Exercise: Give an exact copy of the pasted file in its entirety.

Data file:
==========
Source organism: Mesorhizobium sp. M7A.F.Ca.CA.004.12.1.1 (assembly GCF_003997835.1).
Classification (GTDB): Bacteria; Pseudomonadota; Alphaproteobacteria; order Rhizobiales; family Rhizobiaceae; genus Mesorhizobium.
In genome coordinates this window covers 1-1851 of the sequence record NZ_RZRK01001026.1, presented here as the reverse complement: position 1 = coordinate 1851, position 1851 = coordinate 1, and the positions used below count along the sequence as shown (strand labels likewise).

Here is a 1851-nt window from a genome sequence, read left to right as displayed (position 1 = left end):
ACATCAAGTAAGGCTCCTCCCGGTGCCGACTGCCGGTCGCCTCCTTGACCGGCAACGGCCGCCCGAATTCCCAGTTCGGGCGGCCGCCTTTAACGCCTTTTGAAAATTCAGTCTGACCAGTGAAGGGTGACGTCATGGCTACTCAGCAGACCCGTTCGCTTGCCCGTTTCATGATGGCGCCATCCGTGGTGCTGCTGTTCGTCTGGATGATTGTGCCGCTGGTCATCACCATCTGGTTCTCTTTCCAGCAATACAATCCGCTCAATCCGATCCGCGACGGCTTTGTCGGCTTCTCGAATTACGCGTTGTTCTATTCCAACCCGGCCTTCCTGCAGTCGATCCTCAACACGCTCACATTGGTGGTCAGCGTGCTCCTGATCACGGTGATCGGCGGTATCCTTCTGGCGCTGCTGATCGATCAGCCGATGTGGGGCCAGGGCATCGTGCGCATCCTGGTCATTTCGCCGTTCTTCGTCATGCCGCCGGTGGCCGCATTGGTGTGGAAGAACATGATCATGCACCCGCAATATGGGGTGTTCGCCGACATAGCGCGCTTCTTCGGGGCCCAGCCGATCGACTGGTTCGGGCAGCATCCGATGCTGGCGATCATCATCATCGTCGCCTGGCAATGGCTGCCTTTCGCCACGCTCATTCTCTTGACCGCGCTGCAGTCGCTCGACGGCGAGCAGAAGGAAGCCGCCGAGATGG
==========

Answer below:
Source organism: Mesorhizobium sp. M7A.F.Ca.CA.004.12.1.1 (assembly GCF_003997835.1).
Classification (GTDB): Bacteria; Pseudomonadota; Alphaproteobacteria; order Rhizobiales; family Rhizobiaceae; genus Mesorhizobium.
In genome coordinates this window covers 1-1851 of the sequence record NZ_RZRK01001026.1, presented here as the reverse complement: position 1 = coordinate 1851, position 1851 = coordinate 1, and the positions used below count along the sequence as shown (strand labels likewise).

Here is a 1851-nt window from a genome sequence, read left to right as displayed (position 1 = left end):
ACATCAAGTAAGGCTCCTCCCGGTGCCGACTGCCGGTCGCCTCCTTGACCGGCAACGGCCGCCCGAATTCCCAGTTCGGGCGGCCGCCTTTAACGCCTTTTGAAAATTCAGTCTGACCAGTGAAGGGTGACGTCATGGCTACTCAGCAGACCCGTTCGCTTGCCCGTTTCATGATGGCGCCATCCGTGGTGCTGCTGTTCGTCTGGATGATTGTGCCGCTGGTCATCACCATCTGGTTCTCTTTCCAGCAATACAATCCGCTCAATCCGATCCGCGACGGCTTTGTCGGCTTCTCGAATTACGCGTTGTTCTATTCCAACCCGGCCTTCCTGCAGTCGATCCTCAACACGCTCACATTGGTGGTCAGCGTGCTCCTGATCACGGTGATCGGCGGTATCCTTCTGGCGCTGCTGATCGATCAGCCGATGTGGGGCCAGGGCATCGTGCGCATCCTGGTCATTTCGCCGTTCTTCGTCATGCCGCCGGTGGCCGCATTGGTGTGGAAGAACATGATCATGCACCCGCAATATGGGGTGTTCGCCGACATAGCGCGCTTCTTCGGGGCCCAGCCGATCGACTGGTTCGGGCAGCATCCGATGCTGGCGATCATCATCATCGTCGCCTGGCAATGGCTGCCTTTCGCCACGCTCATTCTCTTGACCGCGCTGCAGTCGCTCGACGGCGAGCAGAAGGAAGCCGCCGAGATGG